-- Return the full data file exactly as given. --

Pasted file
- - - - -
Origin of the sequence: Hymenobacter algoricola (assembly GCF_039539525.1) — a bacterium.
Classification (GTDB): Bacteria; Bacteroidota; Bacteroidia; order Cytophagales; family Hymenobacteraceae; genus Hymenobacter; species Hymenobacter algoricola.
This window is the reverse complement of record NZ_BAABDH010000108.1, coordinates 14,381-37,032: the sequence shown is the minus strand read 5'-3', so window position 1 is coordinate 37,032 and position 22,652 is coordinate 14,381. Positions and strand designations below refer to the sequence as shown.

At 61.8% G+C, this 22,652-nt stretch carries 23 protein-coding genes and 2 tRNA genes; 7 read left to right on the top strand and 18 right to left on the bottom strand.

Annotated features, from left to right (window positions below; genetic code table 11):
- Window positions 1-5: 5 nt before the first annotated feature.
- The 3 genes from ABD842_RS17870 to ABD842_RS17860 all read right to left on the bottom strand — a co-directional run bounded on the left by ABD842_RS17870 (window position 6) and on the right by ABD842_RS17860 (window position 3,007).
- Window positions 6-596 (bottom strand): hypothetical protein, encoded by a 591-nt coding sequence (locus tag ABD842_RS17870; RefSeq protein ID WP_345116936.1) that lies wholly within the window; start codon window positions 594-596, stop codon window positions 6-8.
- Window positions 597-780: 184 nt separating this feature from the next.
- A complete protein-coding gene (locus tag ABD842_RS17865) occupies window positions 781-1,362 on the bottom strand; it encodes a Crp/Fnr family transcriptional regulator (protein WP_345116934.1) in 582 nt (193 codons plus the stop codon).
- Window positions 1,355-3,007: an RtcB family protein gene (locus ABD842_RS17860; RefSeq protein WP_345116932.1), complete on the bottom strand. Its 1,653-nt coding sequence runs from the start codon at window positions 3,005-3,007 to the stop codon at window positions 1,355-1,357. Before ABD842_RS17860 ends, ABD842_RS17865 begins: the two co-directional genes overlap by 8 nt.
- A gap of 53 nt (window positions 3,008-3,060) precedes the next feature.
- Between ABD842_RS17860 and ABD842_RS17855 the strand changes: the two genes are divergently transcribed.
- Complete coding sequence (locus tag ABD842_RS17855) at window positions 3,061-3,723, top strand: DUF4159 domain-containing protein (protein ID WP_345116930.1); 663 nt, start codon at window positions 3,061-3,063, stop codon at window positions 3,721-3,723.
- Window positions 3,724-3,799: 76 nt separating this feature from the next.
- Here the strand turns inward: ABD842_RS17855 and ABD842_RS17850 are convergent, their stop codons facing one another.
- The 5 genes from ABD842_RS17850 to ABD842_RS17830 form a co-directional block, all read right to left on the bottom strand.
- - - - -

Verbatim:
Origin of the sequence: Hymenobacter algoricola (assembly GCF_039539525.1) — a bacterium.
Classification (GTDB): Bacteria; Bacteroidota; Bacteroidia; order Cytophagales; family Hymenobacteraceae; genus Hymenobacter; species Hymenobacter algoricola.
This window is the reverse complement of record NZ_BAABDH010000108.1, coordinates 14,381-37,032: the sequence shown is the minus strand read 5'-3', so window position 1 is coordinate 37,032 and position 22,652 is coordinate 14,381. Positions and strand designations below refer to the sequence as shown.

At 61.8% G+C, this 22,652-nt stretch carries 23 protein-coding genes and 2 tRNA genes; 7 read left to right on the top strand and 18 right to left on the bottom strand.

Annotated features, from left to right (window positions below; genetic code table 11):
- Window positions 1-5: 5 nt before the first annotated feature.
- The 3 genes from ABD842_RS17870 to ABD842_RS17860 all read right to left on the bottom strand — a co-directional run bounded on the left by ABD842_RS17870 (window position 6) and on the right by ABD842_RS17860 (window position 3,007).
- Window positions 6-596 (bottom strand): hypothetical protein, encoded by a 591-nt coding sequence (locus tag ABD842_RS17870; RefSeq protein ID WP_345116936.1) that lies wholly within the window; start codon window positions 594-596, stop codon window positions 6-8.
- Window positions 597-780: 184 nt separating this feature from the next.
- A complete protein-coding gene (locus tag ABD842_RS17865) occupies window positions 781-1,362 on the bottom strand; it encodes a Crp/Fnr family transcriptional regulator (protein WP_345116934.1) in 582 nt (193 codons plus the stop codon).
- Window positions 1,355-3,007: an RtcB family protein gene (locus ABD842_RS17860; RefSeq protein WP_345116932.1), complete on the bottom strand. Its 1,653-nt coding sequence runs from the start codon at window positions 3,005-3,007 to the stop codon at window positions 1,355-1,357. Before ABD842_RS17860 ends, ABD842_RS17865 begins: the two co-directional genes overlap by 8 nt.
- A gap of 53 nt (window positions 3,008-3,060) precedes the next feature.
- Between ABD842_RS17860 and ABD842_RS17855 the strand changes: the two genes are divergently transcribed.
- Complete coding sequence (locus tag ABD842_RS17855) at window positions 3,061-3,723, top strand: DUF4159 domain-containing protein (protein ID WP_345116930.1); 663 nt, start codon at window positions 3,061-3,063, stop codon at window positions 3,721-3,723.
- Window positions 3,724-3,799: 76 nt separating this feature from the next.
- Here the strand turns inward: ABD842_RS17855 and ABD842_RS17850 are convergent, their stop codons facing one another.
- The 5 genes from ABD842_RS17850 to ABD842_RS17830 form a co-directional block, all read right to left on the bottom strand.